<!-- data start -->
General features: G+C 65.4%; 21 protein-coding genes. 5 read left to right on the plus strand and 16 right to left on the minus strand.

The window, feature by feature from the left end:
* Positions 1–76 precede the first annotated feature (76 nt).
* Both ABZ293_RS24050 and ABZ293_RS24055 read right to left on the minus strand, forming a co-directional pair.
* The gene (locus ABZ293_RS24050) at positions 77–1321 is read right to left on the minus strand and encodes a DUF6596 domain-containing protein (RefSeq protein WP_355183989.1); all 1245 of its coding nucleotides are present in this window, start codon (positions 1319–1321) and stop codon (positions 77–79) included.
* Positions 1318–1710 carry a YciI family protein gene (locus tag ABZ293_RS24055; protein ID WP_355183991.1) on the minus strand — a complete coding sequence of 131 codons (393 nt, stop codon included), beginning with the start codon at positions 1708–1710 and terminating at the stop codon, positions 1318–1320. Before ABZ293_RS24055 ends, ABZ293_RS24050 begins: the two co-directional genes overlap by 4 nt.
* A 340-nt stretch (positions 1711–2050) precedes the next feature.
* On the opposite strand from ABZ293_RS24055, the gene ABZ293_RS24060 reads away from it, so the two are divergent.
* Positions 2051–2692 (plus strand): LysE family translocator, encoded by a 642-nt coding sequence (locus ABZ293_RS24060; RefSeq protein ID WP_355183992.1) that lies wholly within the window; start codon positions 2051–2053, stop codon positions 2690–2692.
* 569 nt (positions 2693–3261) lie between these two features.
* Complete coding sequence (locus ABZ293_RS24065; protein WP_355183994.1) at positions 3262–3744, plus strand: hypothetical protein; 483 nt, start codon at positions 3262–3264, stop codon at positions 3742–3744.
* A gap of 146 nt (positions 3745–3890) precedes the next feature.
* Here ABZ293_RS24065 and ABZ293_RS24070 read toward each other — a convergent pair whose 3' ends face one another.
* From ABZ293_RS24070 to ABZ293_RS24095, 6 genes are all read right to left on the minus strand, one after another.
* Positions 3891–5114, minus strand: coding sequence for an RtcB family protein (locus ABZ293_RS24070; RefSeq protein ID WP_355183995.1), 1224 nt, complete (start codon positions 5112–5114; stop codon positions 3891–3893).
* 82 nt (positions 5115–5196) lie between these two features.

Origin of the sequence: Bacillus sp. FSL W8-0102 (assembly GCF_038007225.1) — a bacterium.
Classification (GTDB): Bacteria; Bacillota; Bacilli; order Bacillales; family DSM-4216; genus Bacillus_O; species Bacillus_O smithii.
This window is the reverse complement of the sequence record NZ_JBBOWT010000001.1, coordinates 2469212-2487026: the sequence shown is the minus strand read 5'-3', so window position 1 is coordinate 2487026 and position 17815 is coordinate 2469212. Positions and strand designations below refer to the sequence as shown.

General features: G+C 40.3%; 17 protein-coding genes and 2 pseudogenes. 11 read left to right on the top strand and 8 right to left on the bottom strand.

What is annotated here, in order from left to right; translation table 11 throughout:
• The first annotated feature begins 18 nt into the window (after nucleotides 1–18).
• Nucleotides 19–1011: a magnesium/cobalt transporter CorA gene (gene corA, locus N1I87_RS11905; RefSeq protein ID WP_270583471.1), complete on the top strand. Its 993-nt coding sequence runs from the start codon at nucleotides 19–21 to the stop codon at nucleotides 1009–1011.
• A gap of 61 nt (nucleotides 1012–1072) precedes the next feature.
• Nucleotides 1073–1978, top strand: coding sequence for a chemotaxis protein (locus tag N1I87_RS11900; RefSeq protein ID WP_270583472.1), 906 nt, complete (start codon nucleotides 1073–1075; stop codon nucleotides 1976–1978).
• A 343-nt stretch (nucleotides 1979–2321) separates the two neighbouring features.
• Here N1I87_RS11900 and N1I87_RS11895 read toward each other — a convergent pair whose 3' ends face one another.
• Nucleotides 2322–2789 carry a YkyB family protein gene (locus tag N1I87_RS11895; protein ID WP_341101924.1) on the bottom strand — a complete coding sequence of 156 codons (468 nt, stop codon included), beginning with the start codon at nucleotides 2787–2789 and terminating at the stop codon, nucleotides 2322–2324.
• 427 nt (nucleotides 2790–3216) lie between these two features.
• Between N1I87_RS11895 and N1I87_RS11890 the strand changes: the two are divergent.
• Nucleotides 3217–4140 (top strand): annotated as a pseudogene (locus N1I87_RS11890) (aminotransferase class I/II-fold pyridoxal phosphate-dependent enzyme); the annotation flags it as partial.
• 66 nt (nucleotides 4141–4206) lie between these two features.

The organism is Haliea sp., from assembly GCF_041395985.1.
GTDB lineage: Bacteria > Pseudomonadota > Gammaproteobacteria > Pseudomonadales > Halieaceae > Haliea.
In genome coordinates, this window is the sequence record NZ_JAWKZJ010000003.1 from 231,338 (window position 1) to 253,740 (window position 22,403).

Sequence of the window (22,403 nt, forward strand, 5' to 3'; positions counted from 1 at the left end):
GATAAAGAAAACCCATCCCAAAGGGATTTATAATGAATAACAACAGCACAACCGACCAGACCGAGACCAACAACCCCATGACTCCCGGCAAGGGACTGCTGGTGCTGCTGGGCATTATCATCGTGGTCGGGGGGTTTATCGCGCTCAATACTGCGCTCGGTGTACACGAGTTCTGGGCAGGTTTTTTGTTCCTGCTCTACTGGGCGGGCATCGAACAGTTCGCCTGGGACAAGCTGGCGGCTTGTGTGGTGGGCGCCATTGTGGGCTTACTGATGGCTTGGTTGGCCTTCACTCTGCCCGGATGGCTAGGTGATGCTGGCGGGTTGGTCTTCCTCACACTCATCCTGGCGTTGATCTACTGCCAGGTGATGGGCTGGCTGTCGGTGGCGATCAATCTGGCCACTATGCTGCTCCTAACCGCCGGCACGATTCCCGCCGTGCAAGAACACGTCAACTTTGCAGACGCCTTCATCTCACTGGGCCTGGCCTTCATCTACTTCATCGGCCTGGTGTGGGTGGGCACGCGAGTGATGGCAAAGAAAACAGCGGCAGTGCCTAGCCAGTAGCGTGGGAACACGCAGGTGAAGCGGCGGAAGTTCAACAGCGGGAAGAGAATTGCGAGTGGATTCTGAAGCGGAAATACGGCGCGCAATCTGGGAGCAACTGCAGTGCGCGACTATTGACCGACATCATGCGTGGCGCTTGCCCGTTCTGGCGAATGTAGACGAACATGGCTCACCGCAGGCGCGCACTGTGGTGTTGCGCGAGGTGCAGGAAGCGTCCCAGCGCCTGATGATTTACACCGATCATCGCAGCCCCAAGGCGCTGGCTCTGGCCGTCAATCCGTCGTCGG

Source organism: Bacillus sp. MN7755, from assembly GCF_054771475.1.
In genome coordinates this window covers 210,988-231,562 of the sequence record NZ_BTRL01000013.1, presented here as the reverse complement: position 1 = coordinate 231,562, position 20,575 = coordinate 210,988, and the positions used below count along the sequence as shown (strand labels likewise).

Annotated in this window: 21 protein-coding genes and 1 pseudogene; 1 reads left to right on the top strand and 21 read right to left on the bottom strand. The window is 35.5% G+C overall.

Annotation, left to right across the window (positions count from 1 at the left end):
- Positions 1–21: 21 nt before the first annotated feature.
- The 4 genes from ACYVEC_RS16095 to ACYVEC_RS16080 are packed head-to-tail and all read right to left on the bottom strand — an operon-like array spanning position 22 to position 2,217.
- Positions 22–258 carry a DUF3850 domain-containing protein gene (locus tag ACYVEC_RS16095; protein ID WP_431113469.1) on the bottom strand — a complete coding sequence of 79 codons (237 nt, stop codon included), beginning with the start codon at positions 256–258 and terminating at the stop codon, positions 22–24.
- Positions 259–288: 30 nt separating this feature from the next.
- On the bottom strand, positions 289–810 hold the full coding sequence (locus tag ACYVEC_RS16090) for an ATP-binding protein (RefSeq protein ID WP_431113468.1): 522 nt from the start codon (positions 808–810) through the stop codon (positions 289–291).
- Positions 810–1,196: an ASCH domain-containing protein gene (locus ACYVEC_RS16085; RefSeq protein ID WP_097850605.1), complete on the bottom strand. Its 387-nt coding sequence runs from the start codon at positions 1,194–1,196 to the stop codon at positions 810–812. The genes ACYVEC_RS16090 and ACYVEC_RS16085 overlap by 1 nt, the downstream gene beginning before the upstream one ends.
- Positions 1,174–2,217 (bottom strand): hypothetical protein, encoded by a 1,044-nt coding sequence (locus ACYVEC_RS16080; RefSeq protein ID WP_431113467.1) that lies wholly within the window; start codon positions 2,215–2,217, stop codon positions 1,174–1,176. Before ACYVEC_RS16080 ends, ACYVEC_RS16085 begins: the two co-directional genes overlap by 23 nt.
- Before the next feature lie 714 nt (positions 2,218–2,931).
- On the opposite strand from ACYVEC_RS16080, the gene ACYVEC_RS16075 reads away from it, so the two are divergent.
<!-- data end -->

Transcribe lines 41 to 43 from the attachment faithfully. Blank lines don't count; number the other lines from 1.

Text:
Annotation, left to right across the window (positions count from 1 at the left end):
- Positions 1–21: 21 nt before the first annotated feature.
- The 4 genes from ACYVEC_RS16095 to ACYVEC_RS16080 are packed head-to-tail and all read right to left on the bottom strand — an operon-like array spanning position 22 to position 2,217.